6. j e says

    Perhaps the most damning indictment of today’s orthodox (academic left) feminism is its complete silence on the grotesque “grooming” scandals in England, known mostly through the events in the town of Rotherham but occurring in dozens of other towns and involving tens of thousands of young white girls raped, tortured and brutalized over many years by gangs of Muslim predators.

    • Sources please otherwise ‘tens of thousands’ is a massive exaggeration. Also it wasn’t just Muslims involved. There’s also no ‘complete silence’ either. You’ll really have to do better than that

  7. j e says

    RS, You write from a position of complete ignorance and utter disregard for the truth. Should you care to expose yourself to the world of facts and evidence, you might begin by reading Peter McLoughlin’s Easy Meat, the footnotes in which provide more than adequate proof of my assertions. Otherwise, feel free to remain oblivious to reality.

  8. https://www.ksl.com/?sid=40638726&nid=148

    If you run a Western poll of feminists and non-feminists alike, and ask them the three most important topics of the day: do you think sexual slavery would land the top 3? And if so, do you think that American sexual slavery or trafficking would land the top 3 or are you just referring to ISIS sex slave trade?

    Here in Utah, 71 arrested. At least six CHILDREN between the ages of 5 and 12 were rescued from SEXUAL SLAVERY. This didn’t even make national news, unlike that of the slavery of Boko Haram girls or ISIS.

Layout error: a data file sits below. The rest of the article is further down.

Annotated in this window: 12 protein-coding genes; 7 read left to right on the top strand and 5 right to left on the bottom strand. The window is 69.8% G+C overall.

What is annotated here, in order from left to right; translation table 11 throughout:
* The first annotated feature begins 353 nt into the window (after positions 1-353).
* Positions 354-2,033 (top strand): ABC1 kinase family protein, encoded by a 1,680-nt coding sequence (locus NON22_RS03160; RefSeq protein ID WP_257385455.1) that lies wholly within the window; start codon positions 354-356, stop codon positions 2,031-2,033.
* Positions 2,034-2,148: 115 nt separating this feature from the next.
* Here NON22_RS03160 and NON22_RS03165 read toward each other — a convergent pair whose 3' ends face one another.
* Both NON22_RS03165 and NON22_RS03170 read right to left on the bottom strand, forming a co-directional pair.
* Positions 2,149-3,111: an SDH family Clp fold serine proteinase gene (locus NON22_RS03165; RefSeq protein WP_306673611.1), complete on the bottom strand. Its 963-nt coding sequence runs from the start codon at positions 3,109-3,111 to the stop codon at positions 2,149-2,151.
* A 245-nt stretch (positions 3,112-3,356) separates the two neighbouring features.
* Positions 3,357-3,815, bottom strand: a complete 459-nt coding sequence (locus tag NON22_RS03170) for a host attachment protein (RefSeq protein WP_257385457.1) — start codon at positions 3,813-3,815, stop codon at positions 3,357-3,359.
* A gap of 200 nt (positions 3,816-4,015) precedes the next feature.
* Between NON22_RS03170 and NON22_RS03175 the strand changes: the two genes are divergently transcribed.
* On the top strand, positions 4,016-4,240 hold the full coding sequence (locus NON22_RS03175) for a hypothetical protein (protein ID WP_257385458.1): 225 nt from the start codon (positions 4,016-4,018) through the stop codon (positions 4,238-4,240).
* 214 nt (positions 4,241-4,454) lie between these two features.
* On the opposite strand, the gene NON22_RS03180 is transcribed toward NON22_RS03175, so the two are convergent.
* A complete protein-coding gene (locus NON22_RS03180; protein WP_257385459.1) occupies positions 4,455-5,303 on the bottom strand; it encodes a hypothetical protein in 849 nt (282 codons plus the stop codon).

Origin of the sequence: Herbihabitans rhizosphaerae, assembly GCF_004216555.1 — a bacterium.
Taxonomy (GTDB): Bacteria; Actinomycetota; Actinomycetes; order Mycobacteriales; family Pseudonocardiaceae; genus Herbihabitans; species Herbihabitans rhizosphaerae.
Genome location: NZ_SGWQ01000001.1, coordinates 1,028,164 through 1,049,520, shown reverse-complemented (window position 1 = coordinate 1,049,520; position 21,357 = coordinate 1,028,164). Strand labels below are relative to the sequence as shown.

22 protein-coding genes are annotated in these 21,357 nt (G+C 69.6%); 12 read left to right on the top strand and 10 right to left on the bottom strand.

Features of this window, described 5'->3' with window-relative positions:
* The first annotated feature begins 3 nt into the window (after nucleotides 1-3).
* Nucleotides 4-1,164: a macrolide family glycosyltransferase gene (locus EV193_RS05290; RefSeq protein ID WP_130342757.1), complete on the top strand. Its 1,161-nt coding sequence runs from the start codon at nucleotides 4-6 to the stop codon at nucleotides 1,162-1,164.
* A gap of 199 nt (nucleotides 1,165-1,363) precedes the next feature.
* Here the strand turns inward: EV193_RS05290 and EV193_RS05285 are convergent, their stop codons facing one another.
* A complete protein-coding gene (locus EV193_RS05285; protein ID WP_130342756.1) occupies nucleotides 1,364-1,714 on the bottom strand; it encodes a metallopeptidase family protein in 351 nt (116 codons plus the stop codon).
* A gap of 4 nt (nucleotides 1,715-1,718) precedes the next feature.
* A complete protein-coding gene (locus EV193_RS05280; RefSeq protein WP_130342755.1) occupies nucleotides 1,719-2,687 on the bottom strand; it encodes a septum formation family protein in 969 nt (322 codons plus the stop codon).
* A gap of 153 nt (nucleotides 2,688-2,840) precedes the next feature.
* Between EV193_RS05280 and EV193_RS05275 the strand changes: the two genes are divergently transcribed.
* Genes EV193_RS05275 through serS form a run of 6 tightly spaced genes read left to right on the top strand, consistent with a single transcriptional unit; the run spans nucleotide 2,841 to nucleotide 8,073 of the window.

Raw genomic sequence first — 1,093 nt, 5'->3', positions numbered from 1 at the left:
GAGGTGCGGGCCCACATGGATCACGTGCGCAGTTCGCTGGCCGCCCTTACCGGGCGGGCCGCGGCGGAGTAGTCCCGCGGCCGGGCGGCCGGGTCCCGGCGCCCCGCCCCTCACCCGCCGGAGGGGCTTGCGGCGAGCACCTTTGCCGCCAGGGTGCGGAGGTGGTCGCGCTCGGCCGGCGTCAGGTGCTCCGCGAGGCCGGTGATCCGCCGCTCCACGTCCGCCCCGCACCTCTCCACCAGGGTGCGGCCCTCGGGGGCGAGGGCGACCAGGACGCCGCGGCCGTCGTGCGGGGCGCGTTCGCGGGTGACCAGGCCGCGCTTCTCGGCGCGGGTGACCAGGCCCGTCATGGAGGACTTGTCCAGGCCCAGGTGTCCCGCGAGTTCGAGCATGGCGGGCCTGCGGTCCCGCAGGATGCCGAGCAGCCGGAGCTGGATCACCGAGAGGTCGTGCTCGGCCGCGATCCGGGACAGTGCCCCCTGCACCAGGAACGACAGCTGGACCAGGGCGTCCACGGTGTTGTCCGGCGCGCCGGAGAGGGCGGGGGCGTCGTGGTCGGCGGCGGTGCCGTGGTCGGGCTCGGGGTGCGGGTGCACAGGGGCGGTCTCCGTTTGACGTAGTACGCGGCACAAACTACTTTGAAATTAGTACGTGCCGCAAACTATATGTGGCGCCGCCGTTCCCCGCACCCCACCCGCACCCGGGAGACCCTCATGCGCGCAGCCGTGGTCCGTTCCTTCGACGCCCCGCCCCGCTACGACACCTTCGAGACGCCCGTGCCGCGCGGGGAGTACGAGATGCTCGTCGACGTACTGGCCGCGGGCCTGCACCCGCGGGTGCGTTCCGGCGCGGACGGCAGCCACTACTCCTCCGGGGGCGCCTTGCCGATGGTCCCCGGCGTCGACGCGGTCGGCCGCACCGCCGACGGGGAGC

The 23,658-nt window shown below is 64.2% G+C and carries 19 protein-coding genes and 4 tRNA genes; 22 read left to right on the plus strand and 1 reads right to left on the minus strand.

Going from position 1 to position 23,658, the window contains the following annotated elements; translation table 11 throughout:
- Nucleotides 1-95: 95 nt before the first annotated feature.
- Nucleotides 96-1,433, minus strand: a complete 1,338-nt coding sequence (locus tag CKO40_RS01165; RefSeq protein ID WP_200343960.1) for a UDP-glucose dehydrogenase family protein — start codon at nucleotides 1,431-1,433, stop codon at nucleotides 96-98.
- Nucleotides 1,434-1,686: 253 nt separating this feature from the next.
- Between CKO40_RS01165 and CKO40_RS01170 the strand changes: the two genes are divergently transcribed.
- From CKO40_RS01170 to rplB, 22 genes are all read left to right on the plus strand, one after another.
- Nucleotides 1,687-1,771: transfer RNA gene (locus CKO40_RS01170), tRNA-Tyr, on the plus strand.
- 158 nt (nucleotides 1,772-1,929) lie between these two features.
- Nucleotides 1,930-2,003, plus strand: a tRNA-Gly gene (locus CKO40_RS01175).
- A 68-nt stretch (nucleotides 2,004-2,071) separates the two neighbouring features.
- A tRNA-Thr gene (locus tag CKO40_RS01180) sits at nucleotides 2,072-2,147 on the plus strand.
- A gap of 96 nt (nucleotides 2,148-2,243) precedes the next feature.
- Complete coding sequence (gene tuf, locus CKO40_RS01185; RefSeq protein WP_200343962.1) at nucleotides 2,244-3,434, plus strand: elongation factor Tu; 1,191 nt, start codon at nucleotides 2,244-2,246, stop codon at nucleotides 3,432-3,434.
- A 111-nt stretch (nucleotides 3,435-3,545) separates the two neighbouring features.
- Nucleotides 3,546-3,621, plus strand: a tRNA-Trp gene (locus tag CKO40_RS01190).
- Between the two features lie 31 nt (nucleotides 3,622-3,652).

My argument is that 1) it should not be a moral failure on the part of feminists alone in the fight against sexual slavery (why isn’t it everyone’s priority?) 2)when referring to sexual or labor slavery, the article clearly points finger at ISIS and Saudi Arabia for committing these crimes of humanity, but does not mention at all the sex trade and child sex trade in the US. In the fight against global sex slavery and especially child sex slavery, the article ignores the fact the majority of demand for child sex slavery pours from the Western world (where pedos are much more connected via internet, and share guidelines on how to exploit third world children). UK authorities recently arrested a man who poses as an English teacher in SE Asia, promotes Christianity, whilst abusing over 100 children, boasting on the dark web and authored a “pedo” how-to book, and a guide on how to groom children and parents in third world countries. There is clearly a huge demand for this in the English-speaking world.